Jack Schaefer’s novel, “Shane,” depicts the power unbreakable bonds. Upon being introduced to the character of Shane at the start of the novel, the reader is impressed with a dark, rough, and dangerous, type of man who seems altogether disconnected, and entirely independent from all things. Schaefer intentionally thrusts these preconceived notions on Shane to contrast his true nature as a man of integrity who builds lasting relationships when given the chance.
On the surface, it is clear that Shane is a confident capable man by his calmly reserved nature. He carries himself with, what others understand as, a knowledge of his own powerful ability to overcome anything he needed to. With this in mind, after accepting an invitation to live and work with the Starrett family, Shane saw no reason to wear his gun and holster. However, when reading the second half of the novel, Schaefer makes it clear that in doing so, the man was attempting to stint an almost natural bond. Describing this relationship finally reunited, Schaefer writes, “Belt and holster and gun... These were not things he was wearing or carrying. They were part of him, part of the man, of the full sum of the integrate force that was Shane.” (241) The bond between shane and his gun is shown as almost biological, as if he could not continue to be who he truly was without it. Schaefer shows the gun as a necessary extension for survival. This unbreakable bond was finally reenacted in the culmination of the story, when it was most vital to preserving another relationship of his, that with the Starrett family.
However strong the call of the gun throughout the story, no relationship compares to that of the unlikely one formed between shane and the Strarrett’s. In contrast from the introduced stranger that Shane appeared to be on day one, he quickly began to assimilate. This relationship only grew stronger and stronger with each day as Shane offered a help on the ranch as well as a sense of security and piece of mind. But it was through all of this that he became more than just a farm hand, and transformed into an adopted member of the family. In reading the second half of the novel I found this to be evident, after Shane secures the Starrett’s place in the valley and has to move on. Schaefer displays the dependent relationship Shane created when Joe hears the news of his departure, writing, “He picked up his pipe and it broke in his fingers. He let the pieces fall and stared at them on the floor.” Even though by Joe’s sheer disappointment the bond is symbolized as broken, he later comes to the realization that this is lasting relationship regardless of Shane’s physical presence. Mariam helps him come to this conclusion when she reassures, “He’s not gone. He’s here, in this place he gave us. He’s all around us and in us, and he always will be.” (270) In not judging Shane by his Dark cover, the Starrett’s give living proof to the power of unbreakable bonds.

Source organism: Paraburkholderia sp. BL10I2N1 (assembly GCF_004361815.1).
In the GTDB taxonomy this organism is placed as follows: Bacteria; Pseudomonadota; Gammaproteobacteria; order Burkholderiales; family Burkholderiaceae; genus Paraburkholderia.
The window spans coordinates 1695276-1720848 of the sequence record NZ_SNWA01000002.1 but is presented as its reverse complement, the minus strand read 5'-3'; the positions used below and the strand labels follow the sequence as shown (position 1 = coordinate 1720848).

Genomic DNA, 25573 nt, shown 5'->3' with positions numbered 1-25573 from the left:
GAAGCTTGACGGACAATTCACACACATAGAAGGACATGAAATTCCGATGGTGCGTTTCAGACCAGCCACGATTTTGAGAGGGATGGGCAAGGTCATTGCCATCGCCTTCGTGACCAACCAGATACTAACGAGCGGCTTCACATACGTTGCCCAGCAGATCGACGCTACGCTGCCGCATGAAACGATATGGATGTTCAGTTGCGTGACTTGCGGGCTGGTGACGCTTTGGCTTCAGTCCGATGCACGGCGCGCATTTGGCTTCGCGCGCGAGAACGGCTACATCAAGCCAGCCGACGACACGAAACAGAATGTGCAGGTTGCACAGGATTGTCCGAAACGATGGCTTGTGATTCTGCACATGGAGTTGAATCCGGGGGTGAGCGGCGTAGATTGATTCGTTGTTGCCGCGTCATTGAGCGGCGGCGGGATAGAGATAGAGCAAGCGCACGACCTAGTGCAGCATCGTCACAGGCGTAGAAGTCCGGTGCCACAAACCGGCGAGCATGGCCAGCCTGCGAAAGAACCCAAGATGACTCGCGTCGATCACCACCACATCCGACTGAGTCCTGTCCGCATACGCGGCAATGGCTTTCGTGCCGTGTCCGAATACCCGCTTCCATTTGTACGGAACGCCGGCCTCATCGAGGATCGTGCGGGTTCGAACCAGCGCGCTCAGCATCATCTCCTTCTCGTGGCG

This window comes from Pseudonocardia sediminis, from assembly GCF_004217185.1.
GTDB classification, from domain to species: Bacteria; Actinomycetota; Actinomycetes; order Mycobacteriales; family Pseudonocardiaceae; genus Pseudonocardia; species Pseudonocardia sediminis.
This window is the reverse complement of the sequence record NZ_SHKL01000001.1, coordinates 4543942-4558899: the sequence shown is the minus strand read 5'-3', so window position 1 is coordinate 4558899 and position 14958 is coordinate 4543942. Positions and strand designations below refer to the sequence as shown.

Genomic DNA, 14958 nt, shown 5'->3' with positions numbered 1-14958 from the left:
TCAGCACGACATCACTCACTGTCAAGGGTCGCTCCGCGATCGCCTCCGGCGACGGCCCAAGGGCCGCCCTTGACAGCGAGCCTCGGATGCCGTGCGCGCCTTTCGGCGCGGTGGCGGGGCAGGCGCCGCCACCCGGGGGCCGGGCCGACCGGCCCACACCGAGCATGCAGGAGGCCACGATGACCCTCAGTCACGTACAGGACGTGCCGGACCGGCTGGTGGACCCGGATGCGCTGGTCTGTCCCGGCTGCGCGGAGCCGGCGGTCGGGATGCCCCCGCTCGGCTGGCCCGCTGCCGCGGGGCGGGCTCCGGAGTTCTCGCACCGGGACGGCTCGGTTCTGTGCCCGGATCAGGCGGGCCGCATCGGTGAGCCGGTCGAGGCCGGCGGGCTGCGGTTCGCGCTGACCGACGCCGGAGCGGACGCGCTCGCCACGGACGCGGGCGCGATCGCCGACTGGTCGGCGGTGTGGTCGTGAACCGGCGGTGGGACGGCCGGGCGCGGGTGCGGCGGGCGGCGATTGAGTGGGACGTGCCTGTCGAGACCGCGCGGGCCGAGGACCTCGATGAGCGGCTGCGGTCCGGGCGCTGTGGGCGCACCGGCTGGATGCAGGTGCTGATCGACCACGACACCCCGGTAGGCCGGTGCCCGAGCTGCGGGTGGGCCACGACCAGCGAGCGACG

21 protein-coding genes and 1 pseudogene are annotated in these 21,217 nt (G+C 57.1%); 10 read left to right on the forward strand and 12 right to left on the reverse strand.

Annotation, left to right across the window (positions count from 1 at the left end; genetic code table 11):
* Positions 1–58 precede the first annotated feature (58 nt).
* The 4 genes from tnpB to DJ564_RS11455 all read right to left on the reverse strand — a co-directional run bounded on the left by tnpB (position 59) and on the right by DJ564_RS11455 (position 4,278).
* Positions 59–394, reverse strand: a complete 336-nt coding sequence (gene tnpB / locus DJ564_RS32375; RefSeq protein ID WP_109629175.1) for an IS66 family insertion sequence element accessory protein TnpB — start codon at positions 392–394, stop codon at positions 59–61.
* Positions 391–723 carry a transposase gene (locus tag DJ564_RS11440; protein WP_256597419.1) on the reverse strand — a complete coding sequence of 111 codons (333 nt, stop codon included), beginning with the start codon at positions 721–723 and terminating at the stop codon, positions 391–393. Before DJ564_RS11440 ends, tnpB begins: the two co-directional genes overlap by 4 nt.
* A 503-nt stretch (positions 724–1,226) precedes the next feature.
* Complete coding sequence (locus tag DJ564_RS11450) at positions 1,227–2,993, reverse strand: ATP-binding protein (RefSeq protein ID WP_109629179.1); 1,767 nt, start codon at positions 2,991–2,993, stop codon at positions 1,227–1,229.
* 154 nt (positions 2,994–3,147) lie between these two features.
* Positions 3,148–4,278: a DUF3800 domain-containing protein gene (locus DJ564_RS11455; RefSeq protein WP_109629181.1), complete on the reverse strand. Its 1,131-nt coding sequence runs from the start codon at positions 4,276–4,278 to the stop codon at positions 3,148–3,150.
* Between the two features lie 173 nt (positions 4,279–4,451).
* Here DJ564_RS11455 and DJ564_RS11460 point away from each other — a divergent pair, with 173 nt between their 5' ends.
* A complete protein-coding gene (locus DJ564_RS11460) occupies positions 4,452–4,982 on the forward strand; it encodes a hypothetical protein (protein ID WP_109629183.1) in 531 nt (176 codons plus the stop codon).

I can relate to this story an its impression of lasting relationships. My grandfather was a very stern reserved man who showed little emotion at all accept when around me his first born grandson. He worked for General Motors his whole life, and every saturday morning intense pride and attention to washing the cars in the driveway. Whenever I would visit, he would allow me to join in on the ritual, and he would laugh and tell stories while we detailed the old Cadillacs. To this day my father carries the same tradition of hand washing the vehicles. I am responsible for my own car, and I always think of him and the fun we used to have, showing the power of unbreakable bonds.